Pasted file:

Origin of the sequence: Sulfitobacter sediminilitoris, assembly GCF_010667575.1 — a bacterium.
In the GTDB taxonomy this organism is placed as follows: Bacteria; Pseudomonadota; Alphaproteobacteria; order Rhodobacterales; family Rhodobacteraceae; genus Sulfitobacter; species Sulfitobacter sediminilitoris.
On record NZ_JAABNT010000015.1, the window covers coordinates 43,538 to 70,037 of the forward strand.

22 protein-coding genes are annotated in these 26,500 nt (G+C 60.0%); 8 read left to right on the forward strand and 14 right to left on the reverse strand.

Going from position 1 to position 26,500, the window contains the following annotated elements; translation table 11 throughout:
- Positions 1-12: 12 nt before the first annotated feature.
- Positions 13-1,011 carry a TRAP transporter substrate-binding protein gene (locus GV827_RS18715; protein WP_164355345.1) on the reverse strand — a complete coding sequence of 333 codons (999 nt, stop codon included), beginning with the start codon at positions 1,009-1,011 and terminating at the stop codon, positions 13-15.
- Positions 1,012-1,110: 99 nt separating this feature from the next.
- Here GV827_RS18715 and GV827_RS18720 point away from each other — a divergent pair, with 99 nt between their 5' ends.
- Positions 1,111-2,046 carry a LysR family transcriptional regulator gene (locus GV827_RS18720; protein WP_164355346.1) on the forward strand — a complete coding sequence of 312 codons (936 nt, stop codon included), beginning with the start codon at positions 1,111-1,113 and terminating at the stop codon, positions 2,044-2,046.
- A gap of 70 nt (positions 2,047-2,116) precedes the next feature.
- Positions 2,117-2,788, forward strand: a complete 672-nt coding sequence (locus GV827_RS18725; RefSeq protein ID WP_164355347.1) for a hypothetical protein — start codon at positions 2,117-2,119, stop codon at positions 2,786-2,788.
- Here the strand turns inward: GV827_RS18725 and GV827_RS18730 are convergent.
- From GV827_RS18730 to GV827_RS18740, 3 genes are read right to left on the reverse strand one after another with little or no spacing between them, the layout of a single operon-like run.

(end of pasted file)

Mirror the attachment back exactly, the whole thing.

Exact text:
Origin of the sequence: Sulfitobacter sediminilitoris, assembly GCF_010667575.1 — a bacterium.
In the GTDB taxonomy this organism is placed as follows: Bacteria; Pseudomonadota; Alphaproteobacteria; order Rhodobacterales; family Rhodobacteraceae; genus Sulfitobacter; species Sulfitobacter sediminilitoris.
On record NZ_JAABNT010000015.1, the window covers coordinates 43,538 to 70,037 of the forward strand.

22 protein-coding genes are annotated in these 26,500 nt (G+C 60.0%); 8 read left to right on the forward strand and 14 right to left on the reverse strand.

Going from position 1 to position 26,500, the window contains the following annotated elements; translation table 11 throughout:
- Positions 1-12: 12 nt before the first annotated feature.
- Positions 13-1,011 carry a TRAP transporter substrate-binding protein gene (locus GV827_RS18715; protein WP_164355345.1) on the reverse strand — a complete coding sequence of 333 codons (999 nt, stop codon included), beginning with the start codon at positions 1,009-1,011 and terminating at the stop codon, positions 13-15.
- Positions 1,012-1,110: 99 nt separating this feature from the next.
- Here GV827_RS18715 and GV827_RS18720 point away from each other — a divergent pair, with 99 nt between their 5' ends.
- Positions 1,111-2,046 carry a LysR family transcriptional regulator gene (locus GV827_RS18720; protein WP_164355346.1) on the forward strand — a complete coding sequence of 312 codons (936 nt, stop codon included), beginning with the start codon at positions 1,111-1,113 and terminating at the stop codon, positions 2,044-2,046.
- A gap of 70 nt (positions 2,047-2,116) precedes the next feature.
- Positions 2,117-2,788, forward strand: a complete 672-nt coding sequence (locus GV827_RS18725; RefSeq protein ID WP_164355347.1) for a hypothetical protein — start codon at positions 2,117-2,119, stop codon at positions 2,786-2,788.
- Here the strand turns inward: GV827_RS18725 and GV827_RS18730 are convergent.
- From GV827_RS18730 to GV827_RS18740, 3 genes are read right to left on the reverse strand one after another with little or no spacing between them, the layout of a single operon-like run.